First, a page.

The New Direction of the NBA
Three Main Phases of the Empowerment Era
In this article, I will lay out the three main phases of the player empowerment era, which began with LeBron James' decision back in 2010. What was then unprecedented now has become the new normal for player recruitment during the offseason. Gone are the days where your high draft pick becomes an all-star, and spends a few years with the small market team that picked him, with high hopes resting on the front office to land a fellow all-star via trade or free agency. Now, one-and-done superstars who've proven that winning it all can be done within a single season, proactively recruit fellow superstars to team up into a large market of choice.
The NBA has come a long way since the Miami Heat was the most hated team in basketball. And I'm afraid it also has come a long way from the days when Kevin Durant was the most hated basketball player in the world. Today, Kawhi Leonard who, if it was ten years ago, would have re-signed with the team he won a championship with the past season, is out to prove that as a player you can choose your own fate in the NBA. He's out to prove that a player can choose with whom he wants to win with, where he wants to win, and how.
For the purpose of this article, these three main phases of the player empowerment era are as follows: Phase One, LeBron's decision; Phase Two, Durant's joining Dub Nation; and finally Phase Three, Kawhi's offseason heist. This is also to say that we currently are in phase three of the so-called player empowerment era. Phase three has learned from the two eras before it. It learned from phase one that if you're going to build a super team in the NBA, get ready to be the most scrutinized team and get ready for every other team's best game every night. It learned from phase two that if you're a superstar joining a team that's already championship-caliber, it can hurt your personal legacy as a player. Phase three, which was ushered by Kawhi Leonard's move just a few days before the publication of this article, realizes that there are right and wrong ways to build a championship team.
Phase One: LeBron's Decision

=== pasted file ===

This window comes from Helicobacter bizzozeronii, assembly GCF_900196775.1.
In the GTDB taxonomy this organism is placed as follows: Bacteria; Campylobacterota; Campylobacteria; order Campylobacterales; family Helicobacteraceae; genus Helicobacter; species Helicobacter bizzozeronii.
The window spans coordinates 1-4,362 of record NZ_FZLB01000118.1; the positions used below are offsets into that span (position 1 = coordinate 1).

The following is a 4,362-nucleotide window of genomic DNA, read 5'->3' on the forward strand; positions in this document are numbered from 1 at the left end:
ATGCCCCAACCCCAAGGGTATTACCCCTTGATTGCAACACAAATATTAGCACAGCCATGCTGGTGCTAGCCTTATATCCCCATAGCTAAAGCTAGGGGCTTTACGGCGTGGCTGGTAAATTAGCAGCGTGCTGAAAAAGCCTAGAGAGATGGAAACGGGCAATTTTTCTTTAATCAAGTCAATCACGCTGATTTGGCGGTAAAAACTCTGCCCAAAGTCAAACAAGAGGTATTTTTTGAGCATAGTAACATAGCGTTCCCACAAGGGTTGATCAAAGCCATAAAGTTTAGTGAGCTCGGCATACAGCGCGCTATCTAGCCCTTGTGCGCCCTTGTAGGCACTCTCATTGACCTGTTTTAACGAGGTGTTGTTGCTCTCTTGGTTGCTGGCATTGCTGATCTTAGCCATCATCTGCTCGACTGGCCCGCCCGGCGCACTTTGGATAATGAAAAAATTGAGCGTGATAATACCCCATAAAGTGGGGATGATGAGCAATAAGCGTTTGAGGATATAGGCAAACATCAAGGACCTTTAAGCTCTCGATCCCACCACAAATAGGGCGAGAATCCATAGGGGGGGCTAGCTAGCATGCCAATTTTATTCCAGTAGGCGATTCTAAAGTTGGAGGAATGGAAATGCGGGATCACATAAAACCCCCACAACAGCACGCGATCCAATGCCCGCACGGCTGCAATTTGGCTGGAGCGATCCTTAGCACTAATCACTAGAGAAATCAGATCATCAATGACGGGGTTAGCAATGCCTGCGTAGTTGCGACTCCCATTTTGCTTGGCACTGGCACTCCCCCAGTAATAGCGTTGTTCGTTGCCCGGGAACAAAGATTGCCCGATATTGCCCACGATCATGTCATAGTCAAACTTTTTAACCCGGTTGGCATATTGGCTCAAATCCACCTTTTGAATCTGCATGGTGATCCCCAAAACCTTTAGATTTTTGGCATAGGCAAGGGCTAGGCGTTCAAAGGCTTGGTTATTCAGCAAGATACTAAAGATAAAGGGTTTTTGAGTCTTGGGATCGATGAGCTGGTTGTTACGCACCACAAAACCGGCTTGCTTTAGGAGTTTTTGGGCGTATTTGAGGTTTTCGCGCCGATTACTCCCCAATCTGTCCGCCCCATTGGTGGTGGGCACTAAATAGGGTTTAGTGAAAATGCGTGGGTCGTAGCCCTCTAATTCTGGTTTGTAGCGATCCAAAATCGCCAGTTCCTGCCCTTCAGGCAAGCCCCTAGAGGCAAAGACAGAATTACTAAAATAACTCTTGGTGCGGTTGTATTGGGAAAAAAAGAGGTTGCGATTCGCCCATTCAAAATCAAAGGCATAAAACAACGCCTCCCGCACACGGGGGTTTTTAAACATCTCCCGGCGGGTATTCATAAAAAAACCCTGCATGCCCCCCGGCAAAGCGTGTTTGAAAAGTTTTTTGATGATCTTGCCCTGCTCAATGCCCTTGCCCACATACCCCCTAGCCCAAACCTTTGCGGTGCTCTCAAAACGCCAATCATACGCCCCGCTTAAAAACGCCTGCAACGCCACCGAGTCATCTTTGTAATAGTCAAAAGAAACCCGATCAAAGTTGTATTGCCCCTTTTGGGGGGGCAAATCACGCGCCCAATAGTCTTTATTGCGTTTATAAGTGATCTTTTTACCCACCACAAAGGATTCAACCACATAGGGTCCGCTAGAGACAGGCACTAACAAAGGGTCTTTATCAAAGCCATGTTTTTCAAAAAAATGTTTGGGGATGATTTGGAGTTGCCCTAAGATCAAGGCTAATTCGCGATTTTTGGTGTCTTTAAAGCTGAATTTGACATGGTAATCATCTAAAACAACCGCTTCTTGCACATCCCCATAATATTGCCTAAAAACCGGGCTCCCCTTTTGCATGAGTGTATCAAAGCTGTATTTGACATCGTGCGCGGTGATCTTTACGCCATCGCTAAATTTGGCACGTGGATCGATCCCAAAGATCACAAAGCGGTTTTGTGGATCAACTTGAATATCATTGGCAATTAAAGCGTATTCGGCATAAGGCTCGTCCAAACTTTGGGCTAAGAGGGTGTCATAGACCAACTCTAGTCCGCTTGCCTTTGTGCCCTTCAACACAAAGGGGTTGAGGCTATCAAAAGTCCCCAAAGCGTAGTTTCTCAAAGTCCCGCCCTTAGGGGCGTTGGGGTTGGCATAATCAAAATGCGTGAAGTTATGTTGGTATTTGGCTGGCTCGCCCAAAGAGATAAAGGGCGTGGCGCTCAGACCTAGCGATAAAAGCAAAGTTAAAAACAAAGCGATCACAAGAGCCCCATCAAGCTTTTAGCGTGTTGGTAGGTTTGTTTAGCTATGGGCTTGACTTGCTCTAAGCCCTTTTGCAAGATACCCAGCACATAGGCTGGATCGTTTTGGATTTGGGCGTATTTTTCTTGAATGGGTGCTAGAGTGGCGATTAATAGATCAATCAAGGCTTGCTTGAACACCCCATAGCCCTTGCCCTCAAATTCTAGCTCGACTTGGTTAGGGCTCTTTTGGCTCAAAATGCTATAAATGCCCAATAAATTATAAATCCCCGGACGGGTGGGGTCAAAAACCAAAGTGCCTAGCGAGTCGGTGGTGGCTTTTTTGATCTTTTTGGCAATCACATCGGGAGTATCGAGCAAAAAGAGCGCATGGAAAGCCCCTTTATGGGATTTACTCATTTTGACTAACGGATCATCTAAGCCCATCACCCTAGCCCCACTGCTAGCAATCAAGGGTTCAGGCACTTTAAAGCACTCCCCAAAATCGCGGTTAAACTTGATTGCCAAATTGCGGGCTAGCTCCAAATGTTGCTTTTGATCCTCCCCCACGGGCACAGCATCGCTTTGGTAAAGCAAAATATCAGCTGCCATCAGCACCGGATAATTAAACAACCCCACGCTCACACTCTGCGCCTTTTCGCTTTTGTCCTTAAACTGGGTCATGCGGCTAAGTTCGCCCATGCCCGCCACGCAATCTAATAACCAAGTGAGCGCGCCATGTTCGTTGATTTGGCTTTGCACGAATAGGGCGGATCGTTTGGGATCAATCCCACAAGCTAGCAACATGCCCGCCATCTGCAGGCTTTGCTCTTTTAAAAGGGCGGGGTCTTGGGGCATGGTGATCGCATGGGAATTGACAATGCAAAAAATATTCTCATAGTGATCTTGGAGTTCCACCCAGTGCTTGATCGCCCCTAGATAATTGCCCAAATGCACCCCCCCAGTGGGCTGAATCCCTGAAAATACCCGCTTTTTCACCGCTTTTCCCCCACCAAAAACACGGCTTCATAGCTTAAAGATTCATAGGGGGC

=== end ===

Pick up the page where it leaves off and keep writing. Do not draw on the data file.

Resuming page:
It has been more than nine years since LeBron's infamous decision to 'take his talents to South beach' but it sort of feels like it's been decades since then. Before, NBA players didn't really weild that much power over who they want to team up with. We can't attribute it completely on the rise of social media, which has become an avenue for NBA players to voice out whatever it is they want the world to know. Before LeBron's decision, it was really up to the front office to collect enough talent on their team, dictated by the size of their own market and how much the owners were willing to go over the cap. After the LeBron decision, players became more active, realizing that one's 'championship window' is shorter than everyone thinks.
Players today know who are in the Hall of Fame, and those who aren't. Most of the time, those in the Hall of Fame have championship rings. There are a few very special exceptions such as Allen Iverson and Tracy McGrady. But these two are very special exceptions. Unless you're a player who revolutionizes the crossover dribble or a player who can score 13 points in 33 seconds, you better be primary figure on a championship team or else you will end up being a grandfather telling his grandkids how he 'almost' got inducted to the basketball Hall of Fame.
It must've been so deafening for LeBron back then, hearing all that noise of how he couldn't deliver a championship despite several tries in the playoffs. It's unfair for someone like him, who, before day one, was already called 'The Chosen One' but was constantly crticized because of falling short of an NBA championship. The Michael Jordan comparisons, which continue until today, were there from day one. He showed the full extent of his talents but a deafening frustration surrounding him pushed him to find a different solution to winning a championship.
It was not a move Michael Jordan ever did, but LeBron sought out a better situation for himself and sought out better teammates. He didn't wait on front office to perform a miracle by landing a co-superstar in a small market that was Cleveland, but instead took matters into his own hands. He teamed up with better players, and he put his faith on a better-equipped organization.
And it worked. The super team he formed won 2 out of 4 championships, and got to the Finals every year he was there. And since then, super teams were a lot easier to form because he showed that the gestation period for a championship team was shorter than everyone expected.
Phase Three: Kawhi's Offseason Heist
What Kawhi Leonard, or the Los Angeles Clippers for that matter, pulled off this offseason was perhaps the greatest heist in NBA history. Had they only got Kawhi Leonard on board it still would have been a great achiecement, seeing as they had the Lakers as their competition. But when they accomplished the trade for Paul George, who's another top-five player in this league, they blew everyone's heads off.
You wouldn't dream that a player like Kawhi Leonard would wield this much power in the offseason when he recruited a fellow superstar into the most cursed team in NBA history. But what Leonard achieved the past season when he pulled off the greatest one-and-done NBA season in NBA history, elevated his status as a recruiter. His on-court achievement enticed anyone to joining him to compete for a championship.
Who knows how successful Kawhi Leonard and the Clippers will be this coming NBA season, but they certainly have the best odds to do it right now. Gone are the days when it was just LeBron and it was just a high-profile team recruiting superstars. Now, even B-grade teams are getting it done, and other superstars have gained recruitment power.